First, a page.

¶11 On March 15, 1994, a grand jury indicted Duffy under several alternative theories of murder with an enhancement because of the elderly age of the victim, NMSA 1978, § 30-2-1 (1994) (murder); NMSA 1978, § 31-18-16.1 (1993) (old-age enhancement); NMSA 1978, § 30-2-3 (1994) (manslaughter); robbery with an old-age enhancement, NMSA 1978, § 30-16-2 (1973) (robbery); § 31-18-16.1 (old age); tampering with evidence, NMSA 1978, § 30-22-5

Page 813

(1963); possession of a firearm or destructive device by a felon, NMSA 1978, § 30-7-16 (1987); and possession of drug paraphernalia, NMSA 1978, § 30-31-25.1(A) (1981, prior to 1997 amendment).

¶12 In August 1994 Duffy made several preliminary motions, four of which are relevant to this appeal, and these were addressed in an October hearing. Duffy moved to sever the charges of felon in possession of a firearm and possession of drug paraphernalia, arguing that he would be prejudiced if they were not addressed in a separate trial. Severance was granted only for the firearm charge. He moved to exclude evidence that he claimed was irrelevant including the fact that Somerville's husband suffered from Alzheimer's disease. This motion was denied. A motion to exclude all prior convictions was granted with the exception that Duffy, if he testified, could be cross-examined regarding a 1988 conviction for residential burglary. Duffy argued that the searches of the mobile home and his person were warrantless, not proper as an incident to a lawful arrest, conducted without valid consent, and not excused by any exigent circumstances. He moved to suppress all physical evidence seized from these searches. Among the evidentiary items at issue were the syringe found in Duffy's pants pocket and the .22 caliber handgun found in his boots. The court denied the motion to suppress.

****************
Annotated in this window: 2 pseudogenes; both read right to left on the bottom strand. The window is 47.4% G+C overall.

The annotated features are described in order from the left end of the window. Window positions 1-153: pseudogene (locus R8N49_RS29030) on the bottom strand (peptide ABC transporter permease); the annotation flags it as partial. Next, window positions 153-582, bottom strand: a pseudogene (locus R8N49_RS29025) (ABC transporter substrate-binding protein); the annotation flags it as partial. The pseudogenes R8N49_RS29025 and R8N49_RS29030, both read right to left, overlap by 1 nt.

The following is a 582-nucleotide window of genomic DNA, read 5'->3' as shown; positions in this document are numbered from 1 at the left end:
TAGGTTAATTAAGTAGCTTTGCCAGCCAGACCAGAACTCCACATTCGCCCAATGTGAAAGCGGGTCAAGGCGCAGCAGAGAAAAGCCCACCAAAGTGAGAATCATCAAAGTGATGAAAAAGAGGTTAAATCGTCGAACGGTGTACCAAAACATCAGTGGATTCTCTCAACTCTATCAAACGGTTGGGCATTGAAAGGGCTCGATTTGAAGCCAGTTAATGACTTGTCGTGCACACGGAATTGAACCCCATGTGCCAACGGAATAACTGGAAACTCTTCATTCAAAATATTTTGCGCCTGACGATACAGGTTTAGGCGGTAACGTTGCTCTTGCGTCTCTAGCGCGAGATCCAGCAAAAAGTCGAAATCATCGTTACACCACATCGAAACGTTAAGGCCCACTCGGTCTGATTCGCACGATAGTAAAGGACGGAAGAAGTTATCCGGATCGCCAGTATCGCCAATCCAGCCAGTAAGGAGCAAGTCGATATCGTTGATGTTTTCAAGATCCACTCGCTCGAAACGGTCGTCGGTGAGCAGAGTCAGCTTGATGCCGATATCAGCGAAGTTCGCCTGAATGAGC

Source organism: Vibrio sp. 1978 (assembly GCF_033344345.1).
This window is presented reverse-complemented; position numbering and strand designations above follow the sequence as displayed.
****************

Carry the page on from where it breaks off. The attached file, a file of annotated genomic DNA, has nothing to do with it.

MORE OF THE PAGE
¶13 The trial began on December 14, 1994. During the trial there were several actions by the prosecution and decisions by the court that Duffy now claims violated his right to a fair trial. We will describe each of these incidents in turn in the remainder of this opinion as we discuss the legal issues they raise.

¶14 On October 26, 1994, the jury found Duffy guilty of first-degree felony murder, guilty of robbery with an old-age enhancement, guilty of tampering with evidence, and not guilty of possession of drug paraphernalia. Several months later, in May 1995, Duffy pleaded guilty to the severed charge of felon in possession of a firearm or destructive device, and he admitted that, in light of the fact that he had been convicted of three prior felonies, he was a habitual offender. See NMSA 1978, § 31-18-17 (1993). The sentences for these crimes were added to his sentences under the October jury verdict, for a total sentence of life plus twenty-one-and-one-half years.

¶15 On appeal, Duffy raises six issues: that his convictions for both felony murder and robbery violate constitutional protections against double jeopardy because both crimes are based on the same unitary conduct; that the felony of robbery is not independent from the cause of Somerville's death and so cannot serve as the basis of a conviction of felony murder; that, under the doctrine of cumulative error, he was denied a fair trial by the admission of prejudicial evidence, by the court's refusal to sever the...